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1-Wall Nationals

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Coney Island, NY

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Growth of Handball in NY PDF Print E-mail

Growth of One-Wall Handball in New York
Taken from A History of U.S. Wall Handball

by Mickey Blechman, Rockville Centre, NY

By 1900, Irish 4-wall handball was well established in the U.S.. Just before that the Amateur Athletic Union was founded to promote and control sportsmanship in many sports.

The beaches of South Brooklyn had long fairly high wooden jetties to prevent beach erosion. Bathers, at low tide, used the jetty sides as walls to hit a "bald" tennis ball with open hand against them. Areas were marked off in the sand and single-wall handball was born. These bathers would go to beaches fully clothed and change into beach clothes in lockers at the various Baths that had been built for them and for promenaders.

In 1909, Charles J. O'Connell convinced Charles Keene, manager of the Parkway Baths, to build a one-wall handball court at his establishment. It was such an immediate success that one beach club after another built 1-wall courts for their members. Within a few years Brighton Beach Baths had more than 20 1-wall courts in almost constant use.

Within 10 years, the A.A.U. held the first city-wide tournament. By the '20's there were more courts indoors and many A.A.U. tournaments. The Metropolitan Association, A.A.U. held N.Y. State and Metropolitan A.A.U. tournaments. The National A.A.U. sanctioned the Nationals in the Metropolitan area.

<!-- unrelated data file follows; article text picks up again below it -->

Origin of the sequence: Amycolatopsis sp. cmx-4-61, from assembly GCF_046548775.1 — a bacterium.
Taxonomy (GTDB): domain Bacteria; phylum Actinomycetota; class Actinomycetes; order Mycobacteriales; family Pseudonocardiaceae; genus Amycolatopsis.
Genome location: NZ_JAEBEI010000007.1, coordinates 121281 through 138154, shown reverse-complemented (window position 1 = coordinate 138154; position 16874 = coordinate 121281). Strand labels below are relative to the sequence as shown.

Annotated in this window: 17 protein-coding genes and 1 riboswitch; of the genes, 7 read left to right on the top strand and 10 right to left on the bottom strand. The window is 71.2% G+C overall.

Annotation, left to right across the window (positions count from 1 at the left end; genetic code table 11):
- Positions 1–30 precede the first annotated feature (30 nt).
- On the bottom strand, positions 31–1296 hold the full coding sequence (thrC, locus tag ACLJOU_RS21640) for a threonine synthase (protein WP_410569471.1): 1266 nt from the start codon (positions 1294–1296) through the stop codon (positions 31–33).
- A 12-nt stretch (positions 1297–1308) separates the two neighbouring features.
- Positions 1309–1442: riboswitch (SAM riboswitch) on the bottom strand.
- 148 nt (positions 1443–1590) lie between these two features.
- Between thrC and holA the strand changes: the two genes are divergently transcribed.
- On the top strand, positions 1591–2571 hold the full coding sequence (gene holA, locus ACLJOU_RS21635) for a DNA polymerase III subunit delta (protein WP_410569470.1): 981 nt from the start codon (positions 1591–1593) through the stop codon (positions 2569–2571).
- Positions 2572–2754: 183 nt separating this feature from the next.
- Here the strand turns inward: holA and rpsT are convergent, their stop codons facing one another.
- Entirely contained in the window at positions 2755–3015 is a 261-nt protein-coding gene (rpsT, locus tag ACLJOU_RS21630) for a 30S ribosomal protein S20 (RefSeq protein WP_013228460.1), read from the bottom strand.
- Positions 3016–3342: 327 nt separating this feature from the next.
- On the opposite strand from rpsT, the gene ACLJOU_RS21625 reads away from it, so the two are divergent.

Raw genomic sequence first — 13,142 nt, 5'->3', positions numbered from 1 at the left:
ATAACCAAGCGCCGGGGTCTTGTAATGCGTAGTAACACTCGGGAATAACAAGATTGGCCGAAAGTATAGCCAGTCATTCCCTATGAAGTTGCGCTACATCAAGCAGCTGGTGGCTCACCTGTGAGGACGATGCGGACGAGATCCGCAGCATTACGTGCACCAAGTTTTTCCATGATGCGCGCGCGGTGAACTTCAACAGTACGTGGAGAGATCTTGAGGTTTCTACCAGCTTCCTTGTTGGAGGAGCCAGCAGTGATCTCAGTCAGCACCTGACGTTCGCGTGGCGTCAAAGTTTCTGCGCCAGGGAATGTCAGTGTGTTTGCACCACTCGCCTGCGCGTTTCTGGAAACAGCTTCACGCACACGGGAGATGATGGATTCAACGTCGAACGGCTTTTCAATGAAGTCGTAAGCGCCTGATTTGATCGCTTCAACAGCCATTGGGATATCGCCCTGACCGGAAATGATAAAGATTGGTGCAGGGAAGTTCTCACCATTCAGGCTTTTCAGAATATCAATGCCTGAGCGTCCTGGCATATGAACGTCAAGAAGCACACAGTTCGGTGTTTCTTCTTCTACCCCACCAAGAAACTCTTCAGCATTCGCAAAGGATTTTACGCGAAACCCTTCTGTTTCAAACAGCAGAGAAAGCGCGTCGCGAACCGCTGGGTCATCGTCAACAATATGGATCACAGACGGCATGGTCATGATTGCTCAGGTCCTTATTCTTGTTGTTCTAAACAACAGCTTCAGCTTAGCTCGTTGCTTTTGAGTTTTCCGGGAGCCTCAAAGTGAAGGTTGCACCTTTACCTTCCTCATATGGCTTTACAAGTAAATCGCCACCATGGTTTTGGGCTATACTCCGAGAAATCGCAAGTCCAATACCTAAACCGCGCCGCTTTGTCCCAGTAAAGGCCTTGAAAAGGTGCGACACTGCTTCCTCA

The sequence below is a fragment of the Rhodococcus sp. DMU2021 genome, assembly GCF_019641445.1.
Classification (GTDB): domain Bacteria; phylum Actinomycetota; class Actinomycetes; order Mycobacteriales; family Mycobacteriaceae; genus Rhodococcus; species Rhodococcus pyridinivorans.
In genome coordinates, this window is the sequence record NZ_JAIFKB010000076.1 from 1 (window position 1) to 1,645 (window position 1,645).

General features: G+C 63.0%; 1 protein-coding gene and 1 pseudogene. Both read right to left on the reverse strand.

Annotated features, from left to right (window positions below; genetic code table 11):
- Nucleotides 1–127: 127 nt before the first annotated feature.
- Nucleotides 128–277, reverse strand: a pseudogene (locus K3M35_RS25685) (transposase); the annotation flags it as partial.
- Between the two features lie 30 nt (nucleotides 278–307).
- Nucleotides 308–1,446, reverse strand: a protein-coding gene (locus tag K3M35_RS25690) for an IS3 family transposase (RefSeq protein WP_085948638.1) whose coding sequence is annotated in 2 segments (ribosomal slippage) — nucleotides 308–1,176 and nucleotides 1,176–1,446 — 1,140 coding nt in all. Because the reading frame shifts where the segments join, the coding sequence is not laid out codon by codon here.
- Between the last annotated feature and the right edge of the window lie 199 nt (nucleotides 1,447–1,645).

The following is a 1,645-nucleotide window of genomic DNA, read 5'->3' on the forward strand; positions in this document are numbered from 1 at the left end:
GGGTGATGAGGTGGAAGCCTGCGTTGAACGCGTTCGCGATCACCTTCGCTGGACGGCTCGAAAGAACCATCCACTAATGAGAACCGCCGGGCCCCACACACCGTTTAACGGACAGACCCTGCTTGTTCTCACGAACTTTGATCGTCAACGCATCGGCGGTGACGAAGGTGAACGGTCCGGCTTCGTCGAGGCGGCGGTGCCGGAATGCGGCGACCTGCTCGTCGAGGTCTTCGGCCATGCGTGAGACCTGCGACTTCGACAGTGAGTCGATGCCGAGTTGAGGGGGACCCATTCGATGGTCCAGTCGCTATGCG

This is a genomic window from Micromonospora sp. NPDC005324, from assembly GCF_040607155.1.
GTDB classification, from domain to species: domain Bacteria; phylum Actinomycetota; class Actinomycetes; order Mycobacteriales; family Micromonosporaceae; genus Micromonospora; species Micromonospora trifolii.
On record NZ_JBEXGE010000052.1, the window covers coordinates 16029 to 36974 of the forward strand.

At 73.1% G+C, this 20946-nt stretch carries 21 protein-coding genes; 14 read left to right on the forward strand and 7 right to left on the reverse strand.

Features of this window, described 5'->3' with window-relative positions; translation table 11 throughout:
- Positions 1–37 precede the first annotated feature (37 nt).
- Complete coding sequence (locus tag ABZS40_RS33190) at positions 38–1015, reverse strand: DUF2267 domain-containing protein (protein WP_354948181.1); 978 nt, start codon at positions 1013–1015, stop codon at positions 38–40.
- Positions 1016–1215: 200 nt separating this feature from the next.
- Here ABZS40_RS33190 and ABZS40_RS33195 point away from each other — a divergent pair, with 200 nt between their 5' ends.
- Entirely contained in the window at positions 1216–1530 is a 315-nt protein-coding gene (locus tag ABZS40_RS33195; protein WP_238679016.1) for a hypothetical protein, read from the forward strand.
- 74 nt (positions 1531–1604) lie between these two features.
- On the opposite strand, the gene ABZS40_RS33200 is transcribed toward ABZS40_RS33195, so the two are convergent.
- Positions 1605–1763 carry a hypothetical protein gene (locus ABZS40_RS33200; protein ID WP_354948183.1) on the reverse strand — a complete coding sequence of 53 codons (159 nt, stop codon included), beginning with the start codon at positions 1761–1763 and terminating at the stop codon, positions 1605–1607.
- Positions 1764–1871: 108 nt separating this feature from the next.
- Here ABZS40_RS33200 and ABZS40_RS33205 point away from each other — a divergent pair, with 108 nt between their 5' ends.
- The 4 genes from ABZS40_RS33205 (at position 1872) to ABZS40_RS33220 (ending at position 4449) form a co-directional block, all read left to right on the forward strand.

In the '30's, the N.Y.C. Parks Department put up thousands of courts in the five boroughs. There were tournaments almost every week during the warmer months. Many athletic clubs had built 1-wall courts indoors and there was intense competition between their teams. Women's tourneys starting in the '30's were outdoors at the beaches.

By the '40's there were other courts away from the South Brooklyn beaches. Except for WWII years, there was lots of activity. >From 1913 there had been, in the newspapers, coverage of all types of handball. After WWII, handball as an amateur sport with few spectators, got decreasing coverage in the media. In the '50's, with little exception, there was only a National A.A.U. tournament and that was about it. The last A.A.U. tournament was in 1976 in Coney Island.

In 1959 Irving Ehrlich who had founded the Brownsville Handball Club promoted and ran the huge first National U.S.H.A. 1-Wall tourney (which has been held annually, with 2 exceptions, ever since).

The original ball before the '20's was a cross between the Irish 4-Wall Hardball which is like a golfball, and the bald tennis ball. The official "Ace" handball used today is very much in keeping with the "official" balls used through the years. Of course, the growing game in the Metropolitan area is "Big Blue" that uses a racquetball instead of the Ace or any others of its kind.

The rules of the game, through many versions, are really very much unchanged. However, in each of the many printings, there are many changes in wording. C.J. O'Connell continued his interest from the early 1900's, wrote the first rules and continued to be active in all phases of the game until he died at age 93. He wrote many A.A.U. handbooks and other published books on handball that may be available even today.

 
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